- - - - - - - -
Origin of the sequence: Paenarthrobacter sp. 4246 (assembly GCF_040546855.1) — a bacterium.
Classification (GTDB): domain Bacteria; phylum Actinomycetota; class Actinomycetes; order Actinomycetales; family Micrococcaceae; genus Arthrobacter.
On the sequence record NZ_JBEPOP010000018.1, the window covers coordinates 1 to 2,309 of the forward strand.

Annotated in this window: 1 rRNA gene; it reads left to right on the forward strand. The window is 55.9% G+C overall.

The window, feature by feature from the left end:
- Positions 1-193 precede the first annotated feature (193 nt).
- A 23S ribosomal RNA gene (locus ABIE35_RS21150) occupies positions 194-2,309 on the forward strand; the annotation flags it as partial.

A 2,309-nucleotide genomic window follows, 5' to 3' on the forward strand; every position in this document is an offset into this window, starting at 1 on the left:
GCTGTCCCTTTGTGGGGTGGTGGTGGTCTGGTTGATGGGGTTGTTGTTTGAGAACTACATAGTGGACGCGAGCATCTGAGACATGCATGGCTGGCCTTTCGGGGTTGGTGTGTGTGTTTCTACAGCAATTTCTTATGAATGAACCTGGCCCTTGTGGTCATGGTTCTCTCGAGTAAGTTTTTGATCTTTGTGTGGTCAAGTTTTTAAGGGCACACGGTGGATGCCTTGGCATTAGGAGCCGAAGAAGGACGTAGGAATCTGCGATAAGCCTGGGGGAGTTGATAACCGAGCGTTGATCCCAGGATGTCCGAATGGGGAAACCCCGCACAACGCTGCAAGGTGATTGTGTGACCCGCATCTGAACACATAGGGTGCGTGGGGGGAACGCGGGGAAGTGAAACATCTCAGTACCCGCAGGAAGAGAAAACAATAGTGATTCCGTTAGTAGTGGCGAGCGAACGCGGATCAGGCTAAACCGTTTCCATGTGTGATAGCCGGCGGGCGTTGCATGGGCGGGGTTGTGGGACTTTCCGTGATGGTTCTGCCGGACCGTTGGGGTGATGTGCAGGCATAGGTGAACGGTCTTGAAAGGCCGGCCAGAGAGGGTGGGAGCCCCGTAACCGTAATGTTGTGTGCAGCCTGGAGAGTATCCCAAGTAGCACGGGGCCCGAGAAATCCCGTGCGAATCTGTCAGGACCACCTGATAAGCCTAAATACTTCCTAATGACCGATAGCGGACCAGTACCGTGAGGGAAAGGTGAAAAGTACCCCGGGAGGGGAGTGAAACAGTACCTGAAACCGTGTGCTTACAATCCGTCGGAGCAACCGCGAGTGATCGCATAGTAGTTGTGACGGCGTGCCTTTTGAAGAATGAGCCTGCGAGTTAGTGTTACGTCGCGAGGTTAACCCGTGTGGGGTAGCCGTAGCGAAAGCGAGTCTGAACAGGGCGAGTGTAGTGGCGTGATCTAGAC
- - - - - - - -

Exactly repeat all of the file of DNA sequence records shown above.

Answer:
Origin of the sequence: Paenarthrobacter sp. 4246 (assembly GCF_040546855.1) — a bacterium.
Classification (GTDB): domain Bacteria; phylum Actinomycetota; class Actinomycetes; order Actinomycetales; family Micrococcaceae; genus Arthrobacter.
On the sequence record NZ_JBEPOP010000018.1, the window covers coordinates 1 to 2,309 of the forward strand.

Annotated in this window: 1 rRNA gene; it reads left to right on the forward strand. The window is 55.9% G+C overall.

The window, feature by feature from the left end:
- Positions 1-193 precede the first annotated feature (193 nt).
- A 23S ribosomal RNA gene (locus ABIE35_RS21150) occupies positions 194-2,309 on the forward strand; the annotation flags it as partial.

A 2,309-nucleotide genomic window follows, 5' to 3' on the forward strand; every position in this document is an offset into this window, starting at 1 on the left:
GCTGTCCCTTTGTGGGGTGGTGGTGGTCTGGTTGATGGGGTTGTTGTTTGAGAACTACATAGTGGACGCGAGCATCTGAGACATGCATGGCTGGCCTTTCGGGGTTGGTGTGTGTGTTTCTACAGCAATTTCTTATGAATGAACCTGGCCCTTGTGGTCATGGTTCTCTCGAGTAAGTTTTTGATCTTTGTGTGGTCAAGTTTTTAAGGGCACACGGTGGATGCCTTGGCATTAGGAGCCGAAGAAGGACGTAGGAATCTGCGATAAGCCTGGGGGAGTTGATAACCGAGCGTTGATCCCAGGATGTCCGAATGGGGAAACCCCGCACAACGCTGCAAGGTGATTGTGTGACCCGCATCTGAACACATAGGGTGCGTGGGGGGAACGCGGGGAAGTGAAACATCTCAGTACCCGCAGGAAGAGAAAACAATAGTGATTCCGTTAGTAGTGGCGAGCGAACGCGGATCAGGCTAAACCGTTTCCATGTGTGATAGCCGGCGGGCGTTGCATGGGCGGGGTTGTGGGACTTTCCGTGATGGTTCTGCCGGACCGTTGGGGTGATGTGCAGGCATAGGTGAACGGTCTTGAAAGGCCGGCCAGAGAGGGTGGGAGCCCCGTAACCGTAATGTTGTGTGCAGCCTGGAGAGTATCCCAAGTAGCACGGGGCCCGAGAAATCCCGTGCGAATCTGTCAGGACCACCTGATAAGCCTAAATACTTCCTAATGACCGATAGCGGACCAGTACCGTGAGGGAAAGGTGAAAAGTACCCCGGGAGGGGAGTGAAACAGTACCTGAAACCGTGTGCTTACAATCCGTCGGAGCAACCGCGAGTGATCGCATAGTAGTTGTGACGGCGTGCCTTTTGAAGAATGAGCCTGCGAGTTAGTGTTACGTCGCGAGGTTAACCCGTGTGGGGTAGCCGTAGCGAAAGCGAGTCTGAACAGGGCGAGTGTAGTGGCGTGATCTAGAC